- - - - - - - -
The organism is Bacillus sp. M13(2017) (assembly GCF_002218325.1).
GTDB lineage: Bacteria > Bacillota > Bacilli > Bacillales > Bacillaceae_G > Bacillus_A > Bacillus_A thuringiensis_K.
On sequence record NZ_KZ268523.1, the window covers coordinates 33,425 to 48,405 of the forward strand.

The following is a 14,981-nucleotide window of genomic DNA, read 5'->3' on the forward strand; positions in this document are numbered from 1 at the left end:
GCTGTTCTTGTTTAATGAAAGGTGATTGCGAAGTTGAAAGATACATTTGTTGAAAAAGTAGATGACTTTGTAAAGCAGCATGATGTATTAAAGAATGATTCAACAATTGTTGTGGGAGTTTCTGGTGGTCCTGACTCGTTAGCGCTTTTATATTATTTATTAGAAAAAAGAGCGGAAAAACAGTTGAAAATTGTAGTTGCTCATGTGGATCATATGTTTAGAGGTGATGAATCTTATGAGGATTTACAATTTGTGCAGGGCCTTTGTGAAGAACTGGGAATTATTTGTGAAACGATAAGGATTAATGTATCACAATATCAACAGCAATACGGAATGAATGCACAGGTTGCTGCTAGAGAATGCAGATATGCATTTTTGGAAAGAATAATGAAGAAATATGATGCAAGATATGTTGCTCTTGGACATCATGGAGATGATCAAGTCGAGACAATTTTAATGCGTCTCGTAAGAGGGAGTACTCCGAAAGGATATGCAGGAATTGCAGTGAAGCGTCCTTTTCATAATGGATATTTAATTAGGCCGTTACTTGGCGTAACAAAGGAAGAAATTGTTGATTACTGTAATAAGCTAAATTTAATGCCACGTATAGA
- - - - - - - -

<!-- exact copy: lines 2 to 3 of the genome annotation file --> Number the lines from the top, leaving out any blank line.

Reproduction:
GTDB lineage: Bacteria > Bacillota > Bacilli > Bacillales > Bacillaceae_G > Bacillus_A > Bacillus_A thuringiensis_K.
On sequence record NZ_KZ268523.1, the window covers coordinates 33,425 to 48,405 of the forward strand.